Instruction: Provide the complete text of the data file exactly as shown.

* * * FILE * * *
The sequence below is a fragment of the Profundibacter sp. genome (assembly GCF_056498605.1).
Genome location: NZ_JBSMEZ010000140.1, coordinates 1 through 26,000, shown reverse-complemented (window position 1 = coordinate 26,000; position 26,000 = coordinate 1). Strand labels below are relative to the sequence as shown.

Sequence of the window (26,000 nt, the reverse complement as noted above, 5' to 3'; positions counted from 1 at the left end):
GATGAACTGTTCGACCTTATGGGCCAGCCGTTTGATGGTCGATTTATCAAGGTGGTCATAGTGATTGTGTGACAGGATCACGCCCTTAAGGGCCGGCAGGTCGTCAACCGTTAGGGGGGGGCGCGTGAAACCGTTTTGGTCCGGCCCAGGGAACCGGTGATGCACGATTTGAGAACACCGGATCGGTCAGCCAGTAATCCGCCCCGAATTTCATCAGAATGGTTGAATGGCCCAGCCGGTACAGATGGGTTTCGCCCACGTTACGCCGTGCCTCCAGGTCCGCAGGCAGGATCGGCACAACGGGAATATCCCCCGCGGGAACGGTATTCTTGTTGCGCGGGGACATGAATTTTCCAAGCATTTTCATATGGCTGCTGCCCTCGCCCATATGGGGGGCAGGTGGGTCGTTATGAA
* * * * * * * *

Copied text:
The sequence below is a fragment of the Profundibacter sp. genome (assembly GCF_056498605.1).
Genome location: NZ_JBSMEZ010000140.1, coordinates 1 through 26,000, shown reverse-complemented (window position 1 = coordinate 26,000; position 26,000 = coordinate 1). Strand labels below are relative to the sequence as shown.

Sequence of the window (26,000 nt, the reverse complement as noted above, 5' to 3'; positions counted from 1 at the left end):
GATGAACTGTTCGACCTTATGGGCCAGCCGTTTGATGGTCGATTTATCAAGGTGGTCATAGTGATTGTGTGACAGGATCACGCCCTTAAGGGCCGGCAGGTCGTCAACCGTTAGGGGGGGGCGCGTGAAACCGTTTTGGTCCGGCCCAGGGAACCGGTGATGCACGATTTGAGAACACCGGATCGGTCAGCCAGTAATCCGCCCCGAATTTCATCAGAATGGTTGAATGGCCCAGCCGGTACAGATGGGTTTCGCCCACGTTACGCCGTGCCTCCAGGTCCGCAGGCAGGATCGGCACAACGGGAATATCCCCCGCGGGAACGGTATTCTTGTTGCGCGGGGACATGAATTTTCCAAGCATTTTCATATGGCTGCTGCCCTCGCCCATATGGGGGGCAGGTGGGTCGTTATGAA